NEW YORK—During a visit last Friday with a frail Morley Safer, Tom Brokaw exchanged memories with him about fellow journalists Ben Bradlee, Don Hewitt, and others who had died.
“All the great ones are gone,” Safer said quietly to Brokaw, the veteran NBC newsman recalled.
“I said, ‘No, Morley, you’re still with us.’”
Yesterday, Safer’s death at age 84 swelled the loss.
The “60 Minutes” mainstay represented a bridge between the glory ink-stained-wretch days of foreign correspondents—Ernest Hemingway was an early inspiration—and the blooming electronic age of TV news.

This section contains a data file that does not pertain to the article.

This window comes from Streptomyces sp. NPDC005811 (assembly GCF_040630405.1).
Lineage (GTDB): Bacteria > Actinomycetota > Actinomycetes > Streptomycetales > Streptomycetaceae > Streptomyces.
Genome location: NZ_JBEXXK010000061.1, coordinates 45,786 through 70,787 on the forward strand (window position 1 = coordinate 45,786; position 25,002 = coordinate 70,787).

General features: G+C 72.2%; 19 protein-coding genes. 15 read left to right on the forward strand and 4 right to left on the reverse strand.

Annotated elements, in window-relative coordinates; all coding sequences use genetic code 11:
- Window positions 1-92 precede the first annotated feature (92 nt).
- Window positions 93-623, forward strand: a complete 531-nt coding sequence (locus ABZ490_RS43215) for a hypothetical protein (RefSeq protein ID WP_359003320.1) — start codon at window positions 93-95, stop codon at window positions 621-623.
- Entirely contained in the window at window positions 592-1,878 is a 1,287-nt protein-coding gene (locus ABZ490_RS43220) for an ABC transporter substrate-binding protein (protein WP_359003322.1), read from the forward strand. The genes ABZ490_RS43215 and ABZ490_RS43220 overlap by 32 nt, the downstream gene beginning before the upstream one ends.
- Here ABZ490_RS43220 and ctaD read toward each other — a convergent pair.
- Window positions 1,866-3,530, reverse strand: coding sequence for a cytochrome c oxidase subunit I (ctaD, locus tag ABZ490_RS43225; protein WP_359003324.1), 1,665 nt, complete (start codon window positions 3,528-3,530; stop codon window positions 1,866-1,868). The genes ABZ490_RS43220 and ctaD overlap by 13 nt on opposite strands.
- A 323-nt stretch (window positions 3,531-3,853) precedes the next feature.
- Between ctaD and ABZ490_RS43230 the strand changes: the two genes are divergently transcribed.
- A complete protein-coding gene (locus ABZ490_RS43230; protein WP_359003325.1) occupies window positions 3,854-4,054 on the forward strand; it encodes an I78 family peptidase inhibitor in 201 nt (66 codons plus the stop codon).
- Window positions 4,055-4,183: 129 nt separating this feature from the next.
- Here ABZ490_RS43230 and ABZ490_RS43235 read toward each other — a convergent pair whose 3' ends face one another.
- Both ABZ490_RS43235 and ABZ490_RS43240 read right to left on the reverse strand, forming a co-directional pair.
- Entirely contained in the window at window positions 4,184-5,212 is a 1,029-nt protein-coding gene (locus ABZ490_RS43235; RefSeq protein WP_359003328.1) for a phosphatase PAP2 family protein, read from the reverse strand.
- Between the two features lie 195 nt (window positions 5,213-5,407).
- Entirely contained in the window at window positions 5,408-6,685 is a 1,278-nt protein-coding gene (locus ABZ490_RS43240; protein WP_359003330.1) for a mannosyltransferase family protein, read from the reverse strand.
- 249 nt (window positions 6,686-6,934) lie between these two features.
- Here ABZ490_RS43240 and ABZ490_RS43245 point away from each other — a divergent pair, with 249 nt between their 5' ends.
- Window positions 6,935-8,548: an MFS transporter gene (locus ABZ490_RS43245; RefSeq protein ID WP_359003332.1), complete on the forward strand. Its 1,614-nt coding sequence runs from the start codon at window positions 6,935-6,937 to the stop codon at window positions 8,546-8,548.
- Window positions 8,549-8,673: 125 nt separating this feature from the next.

Safer, who was born in Toronto, spun artful stories about the good life but was equally adroit reporting on social injustices or exposing a military atrocity in Vietnam that played an early role in changing Americans’ view of the war.
In declining health, he died at his home in Manhattan.
He announced his retirement last week and “60 Minutes” aired a tribute hour on Sunday, which he watched from his home, CBS News spokesman Kevin Tedesco said.
During his 46 years on “60 Minutes,” Safer did 919 stories—from his first in 1970 about U.S. Sky Marshals to his last this March, a profile of Danish architect Bjarke Ingels.
Safer’s rich tobacco-and-whiskey-cured voice delivered stories that ranged from art, music, and popular culture to “gotcha” investigations.